NOTE: An Electrical Installation Condition Report on a new-build within the previous five-years counts as an electrical safety report for the purposes of these regulations.
Failure to meet these requirements will lead to the dwelling being unfit for human habitation.
NOTE: For new contracts which begin on or after 1 December 2022 landlords will need to ensure properties, they let comply with the electrical safety rules. For tenancies which existed before 1 December 2022 landlords will have 12 months to comply with these requirements (by 1 December 2023).
WHAT YOU NEED TO BE AWARE OF
• Structure and exterior of a dwelling - include the drains, gutters and external pipes
• Service installations - refer to appliances that are used for the supply of water, gas or electricity, sanitation and for space heating (including heating water)
• Standard of repair - is defined as “that which is reasonable having regard to the age and character of the dwelling, and the period during which the dwelling is likely to be available for occupation as a home”.
• Electrical safety standards – mean the standards for electrical service installations set out in the eighteenth edition of the Wiring Regulations set out as British Safety Standards BS 7671:2018+A2:2022
Right of access to dwellings
A landlord has the right to entry to inspect the condition and state of repair or to carry out works or repairs to comply with their obligations.
NOTE: The landlord must provide at least 24 hours’ notice to the tenant before exercising their right of access.
If the landlord requires access to another part of the building that they need to carry out repairs to but are unable to gain the right to access it, they are not liable for failing to comply with their repair obligations.
If a tenant suffers a personal injury, loss of or damage to personal property because of a landlord failing to meet their obligations, the tenant has the right to bring in proceedings in respect of the injury, loss, or damage.
NOTE: A lodger or sub-holder may only do this if they are allowed to live in the dwelling or if a sub-occupation contract is made.
The courts may order a landlord to undertake repairs due to a breach of their repairing obligation, even if a rule in common law might otherwise limit any legal action that can be enforced against the landlord.
There are various situations where a landlord is exempt from their responsibility to repair or ensure that the dwelling is fit for human habitation in the following circumstances:
• If the landlord cannot meet their duties within incurring unreasonable expense
• A landlord is not required to rebuild or reinstate the dwelling or any part of it that was damaged or destroyed by a fire, storm, flood or other inevitable accident (relevant cause)
• If the dwelling is unfit or in need of repair due to the action, inaction or lack of care on behalf of the tenant or any other permitted occupier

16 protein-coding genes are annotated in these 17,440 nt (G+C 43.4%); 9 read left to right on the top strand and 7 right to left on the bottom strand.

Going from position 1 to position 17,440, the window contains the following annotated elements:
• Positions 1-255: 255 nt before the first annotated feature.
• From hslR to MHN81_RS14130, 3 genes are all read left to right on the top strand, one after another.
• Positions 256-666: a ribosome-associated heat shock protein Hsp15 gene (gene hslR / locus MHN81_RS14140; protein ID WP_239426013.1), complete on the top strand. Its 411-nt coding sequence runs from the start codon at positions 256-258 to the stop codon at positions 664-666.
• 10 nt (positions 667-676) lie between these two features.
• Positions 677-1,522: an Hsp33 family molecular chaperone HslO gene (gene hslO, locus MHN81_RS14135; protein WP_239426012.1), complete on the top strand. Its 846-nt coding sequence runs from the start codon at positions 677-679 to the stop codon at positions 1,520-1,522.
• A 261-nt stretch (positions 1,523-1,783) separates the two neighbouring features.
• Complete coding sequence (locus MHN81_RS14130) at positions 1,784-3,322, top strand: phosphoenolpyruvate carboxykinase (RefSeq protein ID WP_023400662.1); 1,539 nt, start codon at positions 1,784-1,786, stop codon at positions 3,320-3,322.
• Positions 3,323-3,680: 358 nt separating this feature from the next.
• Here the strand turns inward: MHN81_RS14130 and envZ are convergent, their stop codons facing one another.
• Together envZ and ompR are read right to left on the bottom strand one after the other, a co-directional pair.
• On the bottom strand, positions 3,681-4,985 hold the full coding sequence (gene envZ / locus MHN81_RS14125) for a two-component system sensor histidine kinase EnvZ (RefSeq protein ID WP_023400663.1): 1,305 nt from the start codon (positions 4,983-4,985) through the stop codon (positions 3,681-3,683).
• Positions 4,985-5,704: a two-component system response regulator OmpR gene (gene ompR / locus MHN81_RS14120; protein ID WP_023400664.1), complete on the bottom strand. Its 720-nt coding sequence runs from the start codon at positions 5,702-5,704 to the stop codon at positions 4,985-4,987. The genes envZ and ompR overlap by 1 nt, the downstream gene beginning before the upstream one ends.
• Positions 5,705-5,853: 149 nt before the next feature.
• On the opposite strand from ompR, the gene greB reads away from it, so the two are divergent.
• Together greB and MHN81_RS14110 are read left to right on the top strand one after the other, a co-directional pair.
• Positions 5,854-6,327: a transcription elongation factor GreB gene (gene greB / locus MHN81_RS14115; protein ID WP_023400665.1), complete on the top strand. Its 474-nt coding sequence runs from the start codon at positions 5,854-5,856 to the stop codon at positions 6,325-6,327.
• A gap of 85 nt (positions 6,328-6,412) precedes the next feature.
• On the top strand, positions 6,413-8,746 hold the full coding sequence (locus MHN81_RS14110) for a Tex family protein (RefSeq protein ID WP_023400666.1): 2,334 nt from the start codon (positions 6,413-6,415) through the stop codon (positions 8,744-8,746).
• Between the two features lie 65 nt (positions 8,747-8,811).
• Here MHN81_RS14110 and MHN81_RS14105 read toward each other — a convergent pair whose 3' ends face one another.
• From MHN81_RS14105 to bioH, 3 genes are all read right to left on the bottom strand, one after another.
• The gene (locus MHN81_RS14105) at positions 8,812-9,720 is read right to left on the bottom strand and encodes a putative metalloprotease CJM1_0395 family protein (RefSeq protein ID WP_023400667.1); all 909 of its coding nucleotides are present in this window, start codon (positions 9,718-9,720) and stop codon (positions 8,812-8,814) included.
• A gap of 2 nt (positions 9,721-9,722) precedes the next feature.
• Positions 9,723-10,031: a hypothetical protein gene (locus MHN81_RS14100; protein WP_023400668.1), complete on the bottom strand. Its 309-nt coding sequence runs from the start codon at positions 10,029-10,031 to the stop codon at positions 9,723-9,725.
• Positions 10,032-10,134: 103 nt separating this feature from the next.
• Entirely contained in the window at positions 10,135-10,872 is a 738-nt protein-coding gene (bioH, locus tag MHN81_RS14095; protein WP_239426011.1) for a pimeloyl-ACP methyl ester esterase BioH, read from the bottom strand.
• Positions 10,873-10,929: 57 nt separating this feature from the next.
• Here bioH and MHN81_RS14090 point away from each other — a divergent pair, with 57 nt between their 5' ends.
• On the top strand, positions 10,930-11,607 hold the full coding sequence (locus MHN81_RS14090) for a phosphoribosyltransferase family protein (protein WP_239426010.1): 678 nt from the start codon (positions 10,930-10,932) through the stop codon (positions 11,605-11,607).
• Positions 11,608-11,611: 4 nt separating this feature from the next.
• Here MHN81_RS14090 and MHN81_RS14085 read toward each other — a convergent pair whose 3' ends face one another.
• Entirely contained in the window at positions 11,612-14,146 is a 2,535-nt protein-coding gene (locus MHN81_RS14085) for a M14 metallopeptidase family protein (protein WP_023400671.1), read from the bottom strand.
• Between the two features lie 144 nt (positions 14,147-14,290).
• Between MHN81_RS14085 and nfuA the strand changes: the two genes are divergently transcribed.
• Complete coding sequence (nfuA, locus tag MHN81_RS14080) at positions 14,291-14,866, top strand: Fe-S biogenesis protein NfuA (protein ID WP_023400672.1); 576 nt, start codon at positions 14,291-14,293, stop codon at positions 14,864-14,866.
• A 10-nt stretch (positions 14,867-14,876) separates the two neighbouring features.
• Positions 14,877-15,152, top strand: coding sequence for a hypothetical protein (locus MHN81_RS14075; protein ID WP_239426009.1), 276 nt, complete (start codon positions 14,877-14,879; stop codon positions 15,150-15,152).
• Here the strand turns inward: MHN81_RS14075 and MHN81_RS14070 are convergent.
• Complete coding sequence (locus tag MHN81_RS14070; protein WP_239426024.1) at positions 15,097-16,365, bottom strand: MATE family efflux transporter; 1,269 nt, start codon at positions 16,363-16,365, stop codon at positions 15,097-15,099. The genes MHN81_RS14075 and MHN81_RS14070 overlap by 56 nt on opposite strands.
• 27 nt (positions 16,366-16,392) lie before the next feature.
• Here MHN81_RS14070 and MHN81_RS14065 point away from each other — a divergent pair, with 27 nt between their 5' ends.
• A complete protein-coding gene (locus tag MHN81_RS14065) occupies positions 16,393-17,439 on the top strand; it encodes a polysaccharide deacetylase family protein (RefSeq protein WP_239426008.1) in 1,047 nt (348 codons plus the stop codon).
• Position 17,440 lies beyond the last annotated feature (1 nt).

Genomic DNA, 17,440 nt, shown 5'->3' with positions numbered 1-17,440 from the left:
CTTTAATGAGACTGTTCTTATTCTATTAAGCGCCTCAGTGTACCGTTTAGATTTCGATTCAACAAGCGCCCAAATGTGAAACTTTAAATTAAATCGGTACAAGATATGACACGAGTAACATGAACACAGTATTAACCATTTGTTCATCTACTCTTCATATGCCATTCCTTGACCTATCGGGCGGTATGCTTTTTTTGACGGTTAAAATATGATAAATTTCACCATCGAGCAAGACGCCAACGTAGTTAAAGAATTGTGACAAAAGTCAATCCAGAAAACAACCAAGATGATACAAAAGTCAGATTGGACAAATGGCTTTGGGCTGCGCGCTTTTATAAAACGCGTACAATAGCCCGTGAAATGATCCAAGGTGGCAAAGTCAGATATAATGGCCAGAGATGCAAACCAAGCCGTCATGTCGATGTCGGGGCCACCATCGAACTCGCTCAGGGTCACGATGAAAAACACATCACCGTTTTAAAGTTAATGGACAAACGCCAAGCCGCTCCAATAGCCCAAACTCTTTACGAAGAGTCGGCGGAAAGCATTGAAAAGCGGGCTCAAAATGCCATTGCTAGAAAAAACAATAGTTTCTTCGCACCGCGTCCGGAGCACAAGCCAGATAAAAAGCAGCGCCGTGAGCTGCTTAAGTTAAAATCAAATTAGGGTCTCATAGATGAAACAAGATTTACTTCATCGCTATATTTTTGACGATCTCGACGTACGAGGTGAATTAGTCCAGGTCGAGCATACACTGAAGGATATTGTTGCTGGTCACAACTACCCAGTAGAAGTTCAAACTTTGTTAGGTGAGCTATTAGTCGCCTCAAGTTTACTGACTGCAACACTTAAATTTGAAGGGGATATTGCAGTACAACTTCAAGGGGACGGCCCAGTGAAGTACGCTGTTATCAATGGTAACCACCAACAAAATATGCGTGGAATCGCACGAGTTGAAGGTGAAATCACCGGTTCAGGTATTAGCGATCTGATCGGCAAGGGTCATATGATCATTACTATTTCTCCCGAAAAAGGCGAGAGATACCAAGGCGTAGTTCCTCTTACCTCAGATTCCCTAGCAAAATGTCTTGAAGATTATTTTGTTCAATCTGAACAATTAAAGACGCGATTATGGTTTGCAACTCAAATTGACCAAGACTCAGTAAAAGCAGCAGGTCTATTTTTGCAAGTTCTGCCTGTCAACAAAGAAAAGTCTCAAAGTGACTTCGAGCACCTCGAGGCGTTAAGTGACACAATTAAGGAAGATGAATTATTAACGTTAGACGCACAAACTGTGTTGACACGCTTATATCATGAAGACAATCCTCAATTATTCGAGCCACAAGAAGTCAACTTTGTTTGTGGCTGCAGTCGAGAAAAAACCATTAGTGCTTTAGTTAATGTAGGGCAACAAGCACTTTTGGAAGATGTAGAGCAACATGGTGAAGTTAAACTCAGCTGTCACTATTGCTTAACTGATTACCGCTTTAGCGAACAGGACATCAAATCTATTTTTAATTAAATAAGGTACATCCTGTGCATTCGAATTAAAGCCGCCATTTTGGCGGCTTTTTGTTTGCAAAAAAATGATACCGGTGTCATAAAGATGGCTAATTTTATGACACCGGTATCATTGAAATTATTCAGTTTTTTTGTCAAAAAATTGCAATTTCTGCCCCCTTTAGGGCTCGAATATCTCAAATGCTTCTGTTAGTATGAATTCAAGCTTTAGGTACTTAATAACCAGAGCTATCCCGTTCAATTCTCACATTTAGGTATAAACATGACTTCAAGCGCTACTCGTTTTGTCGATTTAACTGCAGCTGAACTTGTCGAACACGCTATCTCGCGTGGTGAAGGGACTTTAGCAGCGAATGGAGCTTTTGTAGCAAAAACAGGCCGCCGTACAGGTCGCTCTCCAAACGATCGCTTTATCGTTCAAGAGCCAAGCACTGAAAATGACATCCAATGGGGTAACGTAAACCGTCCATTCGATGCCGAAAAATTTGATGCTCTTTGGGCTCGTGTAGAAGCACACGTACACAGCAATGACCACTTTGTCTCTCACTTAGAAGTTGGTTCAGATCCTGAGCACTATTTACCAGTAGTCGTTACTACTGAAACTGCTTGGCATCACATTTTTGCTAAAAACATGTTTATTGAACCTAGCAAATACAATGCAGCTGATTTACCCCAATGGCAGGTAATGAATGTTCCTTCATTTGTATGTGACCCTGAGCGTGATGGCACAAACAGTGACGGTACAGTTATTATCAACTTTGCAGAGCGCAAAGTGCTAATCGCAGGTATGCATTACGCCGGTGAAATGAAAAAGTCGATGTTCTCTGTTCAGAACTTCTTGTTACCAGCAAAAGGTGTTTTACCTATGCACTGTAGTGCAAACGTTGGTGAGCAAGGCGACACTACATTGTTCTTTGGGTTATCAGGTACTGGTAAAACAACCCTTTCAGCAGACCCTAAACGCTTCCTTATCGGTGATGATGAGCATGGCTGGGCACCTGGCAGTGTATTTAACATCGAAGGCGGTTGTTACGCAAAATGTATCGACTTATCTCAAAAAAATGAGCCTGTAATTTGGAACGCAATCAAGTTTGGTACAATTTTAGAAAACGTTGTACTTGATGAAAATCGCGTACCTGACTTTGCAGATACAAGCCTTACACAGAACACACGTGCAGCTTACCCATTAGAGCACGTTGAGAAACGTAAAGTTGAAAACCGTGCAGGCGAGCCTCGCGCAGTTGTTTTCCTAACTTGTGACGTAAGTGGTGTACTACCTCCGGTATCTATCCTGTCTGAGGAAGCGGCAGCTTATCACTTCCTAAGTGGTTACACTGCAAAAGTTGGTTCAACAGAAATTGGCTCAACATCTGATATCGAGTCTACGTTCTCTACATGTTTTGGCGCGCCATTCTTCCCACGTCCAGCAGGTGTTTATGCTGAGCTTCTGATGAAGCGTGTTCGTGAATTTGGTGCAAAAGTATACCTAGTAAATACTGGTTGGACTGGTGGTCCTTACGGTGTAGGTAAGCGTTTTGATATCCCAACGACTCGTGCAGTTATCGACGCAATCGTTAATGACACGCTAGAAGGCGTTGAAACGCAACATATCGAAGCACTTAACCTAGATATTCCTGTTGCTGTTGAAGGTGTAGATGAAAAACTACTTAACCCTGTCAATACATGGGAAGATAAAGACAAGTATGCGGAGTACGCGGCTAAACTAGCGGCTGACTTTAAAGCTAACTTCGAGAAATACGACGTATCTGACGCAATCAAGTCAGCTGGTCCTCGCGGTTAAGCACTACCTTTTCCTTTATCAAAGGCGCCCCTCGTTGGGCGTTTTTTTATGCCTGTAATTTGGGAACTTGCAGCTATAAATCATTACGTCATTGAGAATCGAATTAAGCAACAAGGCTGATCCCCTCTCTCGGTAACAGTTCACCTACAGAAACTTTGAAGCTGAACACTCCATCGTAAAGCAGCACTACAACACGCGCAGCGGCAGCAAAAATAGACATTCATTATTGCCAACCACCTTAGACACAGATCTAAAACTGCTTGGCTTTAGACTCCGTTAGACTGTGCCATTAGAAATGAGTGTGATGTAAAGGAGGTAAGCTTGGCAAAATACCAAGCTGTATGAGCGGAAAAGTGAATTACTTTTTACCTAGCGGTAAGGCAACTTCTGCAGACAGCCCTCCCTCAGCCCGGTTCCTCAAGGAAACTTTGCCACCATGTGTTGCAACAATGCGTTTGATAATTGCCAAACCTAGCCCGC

• A landlord is not required to keep in repair anything that the tenant is entitled to remove from the dwelling
• The landlord’s obligations are only applicable at the point when the landlord becomes aware that works or repairs are necessary
• If a new landlord is taking over control of the property from a previous one, they are only liable after they are aware of the need for repairs or works and from the date of the transfer
All the rules regarding fitness for human habitation and the repair obligation come into force on 1 December 2022.
NOTE: The only exemptions are for laws affecting smoke alarms (not including carbon monoxide alarms) and electrical safety requirements for tenancies which existed before 1 December 2022. For these tenancies, landlords will have 12 months to comply with the smoke alarm and electrical safety requirements however all new contracts from 1 December 2022 will still have to comply with the regulations.
Brining a tenancy to an end
For all existing tenancies the notice period is two months, However, after 1st June 2023 it will be a six months' notice period for all tenancies.
For New Contracts (tenancies) after 1st December 2022 the notice period will be six months.
The reason given by Welsh Government for a six months' notice period is to provide occupiers more time to save for a move.
Property Marks Concern
Propertymark's concerns for the 6 months' notice - 'in our consultation response, we outlined that we recognise the importance of security of tenure, especially for vulnerable groups. However, we raised caution about the lack of supply in the Private Rented Sector (PRS) and how it would drive more landlords to sell up and leave the sector. This could mean reduced housing options for the most vulnerable and increased rents for tenants who remain in the sector.'
This page is being updated and intended to assist Landlords and Contract Holders (Tenants)
Last updated 17th November 2022